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Nobel laureate tells Bangladesh to stop 'snatching' bank from poor

BangladeshBangladeshi workers sort fabric in a factory in Ashulia. (Munir Uzzaman/AFP) 

Nobel peace prize laureate Muhammad Yunus is continuing his fight against the Bangladesh government over the management of the nation's Grameen Bank.

Yunus, who received the Nobel prize jointly with the bank, is livid the government wants to wrest majority control of the Grameen's shares from the rural poor. He is accusing Bangladesh of "snatching" the bank away from the people it was set up to help.

Yunus voiced his displeasure in an opinion piece printed in all Bangladesh dailies, according to the AFP.

The bank was 90 per cent owned by rural poor shareholders. However, the government just raised its stake in the bank to 25 per cent.

"Will the inquiry commission explain to the people of the country why a bank that operates with its citizens' own money surrender 51 per cent or more of its shares to the government, knowing fully well that will be extremely risky, to say the least," the AFP reports that he wrote.

"This is nothing but snatching. Please do not try to snatch the poor people's bank out of their hands."

Yunus launched the Grameen in 1976 when he was a rural economics professor at the University of Chittagong. The idea behind the bank was to provide a credit delivery system for the working poor.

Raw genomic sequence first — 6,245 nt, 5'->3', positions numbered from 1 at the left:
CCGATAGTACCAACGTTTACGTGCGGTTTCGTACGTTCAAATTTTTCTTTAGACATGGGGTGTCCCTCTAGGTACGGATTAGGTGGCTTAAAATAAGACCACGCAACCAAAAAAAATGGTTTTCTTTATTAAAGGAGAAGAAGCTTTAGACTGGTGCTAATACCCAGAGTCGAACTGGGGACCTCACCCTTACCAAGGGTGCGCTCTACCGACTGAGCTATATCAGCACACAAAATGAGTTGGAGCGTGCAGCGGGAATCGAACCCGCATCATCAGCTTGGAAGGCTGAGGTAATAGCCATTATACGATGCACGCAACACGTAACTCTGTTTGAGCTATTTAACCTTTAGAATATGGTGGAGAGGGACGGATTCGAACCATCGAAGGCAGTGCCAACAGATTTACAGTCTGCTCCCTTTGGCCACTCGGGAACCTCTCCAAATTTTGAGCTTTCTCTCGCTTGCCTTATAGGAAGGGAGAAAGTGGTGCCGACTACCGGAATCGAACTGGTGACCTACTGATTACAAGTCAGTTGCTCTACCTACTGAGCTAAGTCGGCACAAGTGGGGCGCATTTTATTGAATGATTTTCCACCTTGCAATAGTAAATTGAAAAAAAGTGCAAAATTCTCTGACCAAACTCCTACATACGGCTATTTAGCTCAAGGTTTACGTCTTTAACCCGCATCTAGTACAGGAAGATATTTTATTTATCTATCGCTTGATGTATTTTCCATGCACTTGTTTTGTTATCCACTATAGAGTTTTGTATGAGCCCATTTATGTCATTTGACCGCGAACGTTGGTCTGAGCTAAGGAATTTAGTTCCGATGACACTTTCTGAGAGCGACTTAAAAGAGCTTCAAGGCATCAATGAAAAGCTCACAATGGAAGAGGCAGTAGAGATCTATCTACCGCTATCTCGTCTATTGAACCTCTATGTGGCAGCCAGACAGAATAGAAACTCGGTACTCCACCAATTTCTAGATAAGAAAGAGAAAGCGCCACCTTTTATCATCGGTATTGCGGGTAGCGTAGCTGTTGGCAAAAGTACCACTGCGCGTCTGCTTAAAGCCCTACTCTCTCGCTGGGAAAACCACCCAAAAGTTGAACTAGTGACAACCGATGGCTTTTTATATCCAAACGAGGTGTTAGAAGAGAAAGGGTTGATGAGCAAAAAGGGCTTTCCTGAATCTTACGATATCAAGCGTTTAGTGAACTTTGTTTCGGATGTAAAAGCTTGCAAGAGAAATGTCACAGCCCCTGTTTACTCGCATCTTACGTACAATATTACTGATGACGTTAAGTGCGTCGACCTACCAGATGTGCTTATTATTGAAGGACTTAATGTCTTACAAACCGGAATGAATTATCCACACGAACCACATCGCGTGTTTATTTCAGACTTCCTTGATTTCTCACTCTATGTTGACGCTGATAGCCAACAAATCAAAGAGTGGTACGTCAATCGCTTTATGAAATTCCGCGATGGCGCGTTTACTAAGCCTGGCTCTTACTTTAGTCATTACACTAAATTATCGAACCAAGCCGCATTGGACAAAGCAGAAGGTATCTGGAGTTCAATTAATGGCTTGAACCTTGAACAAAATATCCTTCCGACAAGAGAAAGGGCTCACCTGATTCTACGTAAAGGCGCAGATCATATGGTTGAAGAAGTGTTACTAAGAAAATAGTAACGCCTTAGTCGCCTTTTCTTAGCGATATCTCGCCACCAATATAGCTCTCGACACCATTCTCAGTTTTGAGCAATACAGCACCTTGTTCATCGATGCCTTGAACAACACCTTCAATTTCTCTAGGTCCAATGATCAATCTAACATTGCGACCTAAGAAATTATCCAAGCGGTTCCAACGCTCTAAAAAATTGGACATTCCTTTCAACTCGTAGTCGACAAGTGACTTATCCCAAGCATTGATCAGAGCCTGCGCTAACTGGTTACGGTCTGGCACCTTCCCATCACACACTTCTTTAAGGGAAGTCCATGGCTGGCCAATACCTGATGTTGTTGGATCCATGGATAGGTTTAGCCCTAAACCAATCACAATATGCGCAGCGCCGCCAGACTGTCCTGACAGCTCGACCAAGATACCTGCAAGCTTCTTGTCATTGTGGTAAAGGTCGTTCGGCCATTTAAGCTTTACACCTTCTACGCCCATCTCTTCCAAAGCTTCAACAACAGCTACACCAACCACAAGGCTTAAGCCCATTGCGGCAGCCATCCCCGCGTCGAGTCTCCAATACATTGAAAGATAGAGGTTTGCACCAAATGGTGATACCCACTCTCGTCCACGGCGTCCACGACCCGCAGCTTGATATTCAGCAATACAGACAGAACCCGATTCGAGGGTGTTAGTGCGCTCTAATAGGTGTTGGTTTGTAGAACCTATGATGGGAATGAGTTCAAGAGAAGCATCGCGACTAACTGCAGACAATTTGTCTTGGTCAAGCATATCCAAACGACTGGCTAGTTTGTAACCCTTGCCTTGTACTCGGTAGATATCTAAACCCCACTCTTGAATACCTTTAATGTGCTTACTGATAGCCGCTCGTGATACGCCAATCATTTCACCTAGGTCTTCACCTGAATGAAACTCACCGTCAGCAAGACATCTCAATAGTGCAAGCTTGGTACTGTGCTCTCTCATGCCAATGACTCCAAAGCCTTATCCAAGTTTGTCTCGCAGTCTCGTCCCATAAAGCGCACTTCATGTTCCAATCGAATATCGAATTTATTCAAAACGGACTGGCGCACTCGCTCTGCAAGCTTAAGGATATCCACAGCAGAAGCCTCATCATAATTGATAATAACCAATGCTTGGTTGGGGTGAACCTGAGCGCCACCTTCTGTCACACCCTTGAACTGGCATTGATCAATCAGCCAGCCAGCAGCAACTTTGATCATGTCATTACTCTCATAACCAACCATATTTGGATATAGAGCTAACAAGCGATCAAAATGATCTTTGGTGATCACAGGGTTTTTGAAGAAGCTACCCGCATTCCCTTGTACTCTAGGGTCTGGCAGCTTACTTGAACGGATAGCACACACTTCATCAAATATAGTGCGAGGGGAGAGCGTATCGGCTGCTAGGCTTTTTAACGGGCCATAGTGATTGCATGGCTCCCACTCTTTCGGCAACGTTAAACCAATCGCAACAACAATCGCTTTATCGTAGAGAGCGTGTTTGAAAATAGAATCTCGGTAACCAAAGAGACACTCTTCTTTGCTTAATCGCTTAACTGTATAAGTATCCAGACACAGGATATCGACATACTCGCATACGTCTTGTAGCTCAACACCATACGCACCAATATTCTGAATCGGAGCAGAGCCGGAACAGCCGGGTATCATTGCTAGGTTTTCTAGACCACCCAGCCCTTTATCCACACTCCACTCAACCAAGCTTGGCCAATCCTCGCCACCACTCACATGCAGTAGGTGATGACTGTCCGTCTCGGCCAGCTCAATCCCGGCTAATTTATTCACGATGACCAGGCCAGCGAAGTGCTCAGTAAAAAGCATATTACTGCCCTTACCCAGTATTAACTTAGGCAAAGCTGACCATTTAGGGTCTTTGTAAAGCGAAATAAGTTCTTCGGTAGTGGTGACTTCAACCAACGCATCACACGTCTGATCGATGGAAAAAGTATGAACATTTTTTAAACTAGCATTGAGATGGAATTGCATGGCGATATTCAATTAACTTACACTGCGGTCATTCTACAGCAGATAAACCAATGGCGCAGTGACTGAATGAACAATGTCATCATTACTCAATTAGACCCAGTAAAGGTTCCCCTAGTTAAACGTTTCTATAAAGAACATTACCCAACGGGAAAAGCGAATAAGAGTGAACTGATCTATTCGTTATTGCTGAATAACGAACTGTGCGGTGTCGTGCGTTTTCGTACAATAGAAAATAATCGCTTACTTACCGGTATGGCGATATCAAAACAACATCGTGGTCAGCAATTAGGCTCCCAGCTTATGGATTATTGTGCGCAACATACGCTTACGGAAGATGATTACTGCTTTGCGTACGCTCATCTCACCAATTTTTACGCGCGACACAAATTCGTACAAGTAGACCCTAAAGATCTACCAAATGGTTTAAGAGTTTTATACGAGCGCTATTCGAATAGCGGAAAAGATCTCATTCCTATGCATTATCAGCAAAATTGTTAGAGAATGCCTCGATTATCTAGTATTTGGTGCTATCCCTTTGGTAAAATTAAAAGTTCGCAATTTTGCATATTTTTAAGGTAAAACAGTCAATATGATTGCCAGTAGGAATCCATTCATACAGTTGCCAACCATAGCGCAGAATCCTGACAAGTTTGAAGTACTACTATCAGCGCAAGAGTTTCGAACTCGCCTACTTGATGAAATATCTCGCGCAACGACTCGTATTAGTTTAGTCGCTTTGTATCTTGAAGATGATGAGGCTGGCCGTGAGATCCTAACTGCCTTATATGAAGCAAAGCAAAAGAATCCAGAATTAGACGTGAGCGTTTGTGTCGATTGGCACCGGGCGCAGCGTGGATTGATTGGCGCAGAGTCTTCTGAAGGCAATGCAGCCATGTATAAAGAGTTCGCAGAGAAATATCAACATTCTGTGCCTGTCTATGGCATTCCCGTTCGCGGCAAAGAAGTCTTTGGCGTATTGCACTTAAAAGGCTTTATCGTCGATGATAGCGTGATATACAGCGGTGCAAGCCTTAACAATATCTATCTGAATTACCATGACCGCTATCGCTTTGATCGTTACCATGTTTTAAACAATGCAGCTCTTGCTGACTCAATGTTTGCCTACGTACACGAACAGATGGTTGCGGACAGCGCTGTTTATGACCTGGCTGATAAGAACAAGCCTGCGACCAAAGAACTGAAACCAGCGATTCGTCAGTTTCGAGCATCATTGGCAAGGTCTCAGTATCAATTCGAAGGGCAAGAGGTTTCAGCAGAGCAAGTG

The Yunus Centre, formed after his Nobel win, pushes for social change in Bangladesh and is active in bringing attention to the plight of garment workers.

According to his website, earlier this month he spoke at a Tokyo international retail conference. He asked all CEOs for a private meeting on their actions in Bangladesh and he pushed for them to impose a voluntary minimum wage for garment workers.

He said companies could use a "Happy Workers" tag in manufactured clothes if they offer labourers reasonable welfare and social programs.

Yunus was fired from the Grameen in 2011 after he attempted to launch a political career. AFP notes he was officially let go for "exceeding the mandatory retirement age of 60." He fought the firing but lost.

Tanya Talaga is the Star's global economics reporter. Follow her on Twitter @tanyatalaga



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